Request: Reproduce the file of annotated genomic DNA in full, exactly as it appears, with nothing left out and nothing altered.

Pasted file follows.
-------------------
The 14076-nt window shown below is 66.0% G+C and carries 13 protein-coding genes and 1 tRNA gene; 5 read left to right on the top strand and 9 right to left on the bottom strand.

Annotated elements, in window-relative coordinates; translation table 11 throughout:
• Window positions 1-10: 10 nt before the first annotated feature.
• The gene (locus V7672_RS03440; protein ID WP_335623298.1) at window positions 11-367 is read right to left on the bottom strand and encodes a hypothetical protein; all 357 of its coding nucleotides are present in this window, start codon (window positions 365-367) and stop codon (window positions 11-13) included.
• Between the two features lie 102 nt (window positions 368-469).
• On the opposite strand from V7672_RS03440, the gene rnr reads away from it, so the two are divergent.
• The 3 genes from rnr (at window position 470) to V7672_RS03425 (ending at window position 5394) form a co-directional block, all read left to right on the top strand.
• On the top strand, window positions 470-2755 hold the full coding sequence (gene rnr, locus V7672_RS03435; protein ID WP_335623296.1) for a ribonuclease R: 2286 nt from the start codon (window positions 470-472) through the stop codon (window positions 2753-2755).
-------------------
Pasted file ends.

The 14076-nt window shown below is 66.0% G+C and carries 13 protein-coding genes and 1 tRNA gene; 5 read left to right on the top strand and 9 right to left on the bottom strand.

Annotated elements, in window-relative coordinates; translation table 11 throughout:
• Window positions 1-10: 10 nt before the first annotated feature.
• The gene (locus V7672_RS03440; protein ID WP_335623298.1) at window positions 11-367 is read right to left on the bottom strand and encodes a hypothetical protein; all 357 of its coding nucleotides are present in this window, start codon (window positions 365-367) and stop codon (window positions 11-13) included.
• Between the two features lie 102 nt (window positions 368-469).
• On the opposite strand from V7672_RS03440, the gene rnr reads away from it, so the two are divergent.
• The 3 genes from rnr (at window position 470) to V7672_RS03425 (ending at window position 5394) form a co-directional block, all read left to right on the top strand.
• On the top strand, window positions 470-2755 hold the full coding sequence (gene rnr, locus V7672_RS03435; protein ID WP_335623296.1) for a ribonuclease R: 2286 nt from the start codon (window positions 470-472) through the stop codon (window positions 2753-2755).